I actually find that some of the most entertaining aspects about the way people play games is when someone chooses not to play like that. Yahtzee talked in one of his columns about role-playing a Sunday driver in GTA who stops at the red lights, doesn't speed, and gets offended when pedestrians assume they're going to get run over, and leap out of the way.

When I played through San Andreas, I roleplayed using the in-game radio; when CJ was in Las Venturas, San Fierro, or the countryside, he would listen to The Dust, because he's a big fan of Tom Petty. However, when he was in the gang-controlled areas of Los Santos, he would listen to Radio Los Santos, to make sure none of the gangs (including his own) would think he'd gone soft.

Also on the subject of Yahtzee's columns, I'd like to post this excerpt from Extra Consideration:

For some reason what springs to mind is an incident while playing Half-Life: Opposing Force. I'd enlisted one of the fat comic relief security guards to tag along, and after I reached a point he couldn't follow, I idly decided to shoot him. Whereupon he said "Hey! I thought we were becoming friends..." in an incredibly hurt voice, and I felt so bad I had to reload my last save. Meanwhile, when asked to choose between sacrificing my girlfriend or a bunch of innocent civilians at the start of Fable 3, I condemned the snooty cow with a dismissive "Hurry up and get to the monster killing part, game."

One of the things they missed (or didn't say explicitly enough) in their discussion about traveling around Skyrim is the role of geography in establishing immersion through lore.

In Morrowind, you had to really invest yourself in the geography of the island of Vvardenfell, just as the NPCs (i.e. people who lived in the world) have to. Having to find a location based on geographical descriptions means the player has to pay attention to their surrounding actively, and you have to care about what the NPCs who describe the location to you care about. That's a well-hidden, meaningful way to create immersion.

It could have been so simple in Skyrim. For example, "You need to go to visit the Greybeards who live at the top of the highest mountain in the province."

Do you really need a map marker to find the highest peak in the world? Nope. Look around, and you'll see it.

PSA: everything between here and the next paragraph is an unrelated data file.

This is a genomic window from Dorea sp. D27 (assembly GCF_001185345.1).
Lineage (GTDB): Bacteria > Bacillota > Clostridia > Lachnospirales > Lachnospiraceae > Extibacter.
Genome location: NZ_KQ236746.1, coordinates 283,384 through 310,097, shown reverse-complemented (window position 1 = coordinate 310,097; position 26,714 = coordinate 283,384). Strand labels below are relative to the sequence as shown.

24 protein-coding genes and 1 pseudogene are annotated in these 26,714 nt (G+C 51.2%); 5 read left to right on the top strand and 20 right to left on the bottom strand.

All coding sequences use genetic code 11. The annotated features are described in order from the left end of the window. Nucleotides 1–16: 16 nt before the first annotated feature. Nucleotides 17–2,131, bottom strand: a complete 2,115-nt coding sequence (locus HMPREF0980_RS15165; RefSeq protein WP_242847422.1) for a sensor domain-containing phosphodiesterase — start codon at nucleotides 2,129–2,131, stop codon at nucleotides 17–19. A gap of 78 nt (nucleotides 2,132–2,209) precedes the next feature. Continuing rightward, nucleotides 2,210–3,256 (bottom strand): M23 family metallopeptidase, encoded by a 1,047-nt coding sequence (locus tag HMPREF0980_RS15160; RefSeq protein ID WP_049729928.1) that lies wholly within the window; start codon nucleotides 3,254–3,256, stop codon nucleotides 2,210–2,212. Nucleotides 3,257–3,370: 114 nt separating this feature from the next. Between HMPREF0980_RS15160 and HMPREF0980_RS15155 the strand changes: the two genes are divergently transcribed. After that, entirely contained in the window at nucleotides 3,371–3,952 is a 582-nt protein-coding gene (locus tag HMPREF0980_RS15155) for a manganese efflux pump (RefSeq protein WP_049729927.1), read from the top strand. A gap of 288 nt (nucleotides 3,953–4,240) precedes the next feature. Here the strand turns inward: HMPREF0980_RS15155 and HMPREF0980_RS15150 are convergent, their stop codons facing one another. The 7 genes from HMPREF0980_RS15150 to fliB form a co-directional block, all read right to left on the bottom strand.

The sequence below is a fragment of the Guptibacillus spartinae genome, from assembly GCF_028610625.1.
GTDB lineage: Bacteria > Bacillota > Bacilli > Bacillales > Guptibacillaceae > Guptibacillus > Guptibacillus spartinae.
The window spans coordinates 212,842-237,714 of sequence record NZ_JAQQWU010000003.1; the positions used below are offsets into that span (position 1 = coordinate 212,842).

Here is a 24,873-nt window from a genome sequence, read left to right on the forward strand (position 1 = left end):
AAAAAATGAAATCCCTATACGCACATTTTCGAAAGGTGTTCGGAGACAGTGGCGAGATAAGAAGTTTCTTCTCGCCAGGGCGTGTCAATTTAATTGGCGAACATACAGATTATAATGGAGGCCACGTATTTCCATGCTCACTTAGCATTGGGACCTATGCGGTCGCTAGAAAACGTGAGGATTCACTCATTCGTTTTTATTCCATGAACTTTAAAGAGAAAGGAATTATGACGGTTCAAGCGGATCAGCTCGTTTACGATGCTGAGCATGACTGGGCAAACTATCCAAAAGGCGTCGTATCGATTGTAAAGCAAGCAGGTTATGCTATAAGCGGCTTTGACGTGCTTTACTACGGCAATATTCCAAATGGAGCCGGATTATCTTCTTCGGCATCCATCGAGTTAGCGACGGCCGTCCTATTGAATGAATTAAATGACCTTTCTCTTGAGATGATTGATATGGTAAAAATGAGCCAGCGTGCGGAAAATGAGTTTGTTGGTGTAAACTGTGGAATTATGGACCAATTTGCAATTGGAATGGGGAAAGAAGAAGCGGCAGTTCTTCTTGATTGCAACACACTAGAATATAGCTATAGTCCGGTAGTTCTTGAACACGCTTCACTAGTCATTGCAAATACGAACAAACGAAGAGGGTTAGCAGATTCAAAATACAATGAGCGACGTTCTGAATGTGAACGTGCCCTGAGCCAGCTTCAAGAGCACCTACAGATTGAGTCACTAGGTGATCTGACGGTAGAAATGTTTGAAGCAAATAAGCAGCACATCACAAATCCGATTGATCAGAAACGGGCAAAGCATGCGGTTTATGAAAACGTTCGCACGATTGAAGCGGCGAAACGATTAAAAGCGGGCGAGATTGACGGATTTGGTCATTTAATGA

Spectrum_Prez:
One of the things they missed (or didn't say explicitly enough) in their discussion about traveling around Skyrim is the role of geography in establishing immersion through lore.

In Morrowind, you had to really invest yourself in the geography of the island of Vvardenfell, just as the NPCs (i.e. people who lived in the world) have to. Having to find a location based on geographical descriptions means the player has to pay attention to their surrounding actively, and you have to care about what the NPCs who describe the location to you care about. That's a well-hidden, meaningful way to create immersion.

It could have been so simple in Skyrim. For example, "You need to go to visit the Greybeards who live at the top of the highest mountain in the province."

Do you really need a map marker to find the highest peak in the world? Nope. Look around, and you'll see it.

True, thats an effective way to get into the world.

Another example is the first releases of GTA. Before GPS was added players needed to be familiar with the layout of the cities to be able to navigate them effectively. This is great for sandboxes because it creates several purposes for exploration.

Lack of fast travel can also add some linear structure to an otherwise open-ended game. When travel options are limited players are encouraged to explore immediate surroundings first. Game designers can use this effect to create some chronology in the story without forcing it.

 Pages PREV 1 2

Reply to Thread

Log in or Register to Comment
Have an account? Login below:
With Facebook:Login With Facebook
or
Username:  
Password:  
  
Not registered? To sign up for an account with The Escapist:
Register With Facebook
Register With Facebook
or
Register for a free account here